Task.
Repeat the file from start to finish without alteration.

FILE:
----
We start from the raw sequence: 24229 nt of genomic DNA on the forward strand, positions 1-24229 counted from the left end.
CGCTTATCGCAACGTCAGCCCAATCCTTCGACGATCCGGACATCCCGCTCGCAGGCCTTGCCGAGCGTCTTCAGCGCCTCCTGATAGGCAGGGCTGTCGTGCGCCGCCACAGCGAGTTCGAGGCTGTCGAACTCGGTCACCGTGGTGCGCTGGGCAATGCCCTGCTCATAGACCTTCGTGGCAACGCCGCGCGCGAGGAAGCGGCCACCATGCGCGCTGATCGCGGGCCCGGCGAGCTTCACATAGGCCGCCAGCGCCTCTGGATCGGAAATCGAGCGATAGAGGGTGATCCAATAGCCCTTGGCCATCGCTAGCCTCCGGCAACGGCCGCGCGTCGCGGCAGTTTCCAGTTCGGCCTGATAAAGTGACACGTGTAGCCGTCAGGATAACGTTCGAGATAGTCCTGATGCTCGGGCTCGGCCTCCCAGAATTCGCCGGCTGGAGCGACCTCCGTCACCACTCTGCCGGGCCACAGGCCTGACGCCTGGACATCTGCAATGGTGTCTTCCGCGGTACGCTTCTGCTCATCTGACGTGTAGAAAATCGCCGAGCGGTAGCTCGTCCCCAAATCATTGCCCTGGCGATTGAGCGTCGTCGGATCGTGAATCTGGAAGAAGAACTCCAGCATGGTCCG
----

We start from the raw sequence: 24229 nt of genomic DNA on the forward strand, positions 1-24229 counted from the left end.
CGCTTATCGCAACGTCAGCCCAATCCTTCGACGATCCGGACATCCCGCTCGCAGGCCTTGCCGAGCGTCTTCAGCGCCTCCTGATAGGCAGGGCTGTCGTGCGCCGCCACAGCGAGTTCGAGGCTGTCGAACTCGGTCACCGTGGTGCGCTGGGCAATGCCCTGCTCATAGACCTTCGTGGCAACGCCGCGCGCGAGGAAGCGGCCACCATGCGCGCTGATCGCGGGCCCGGCGAGCTTCACATAGGCCGCCAGCGCCTCTGGATCGGAAATCGAGCGATAGAGGGTGATCCAATAGCCCTTGGCCATCGCTAGCCTCCGGCAACGGCCGCGCGTCGCGGCAGTTTCCAGTTCGGCCTGATAAAGTGACACGTGTAGCCGTCAGGATAACGTTCGAGATAGTCCTGATGCTCGGGCTCGGCCTCCCAGAATTCGCCGGCTGGAGCGACCTCCGTCACCACTCTGCCGGGCCACAGGCCTGACGCCTGGACATCTGCAATGGTGTCTTCCGCGGTACGCTTCTGCTCATCTGACGTGTAGAAAATCGCCGAGCGGTAGCTCGTCCCCAAATCATTGCCCTGGCGATTGAGCGTCGTCGGATCGTGAATCTGGAAGAAGAACTCCAGCATGGTCCG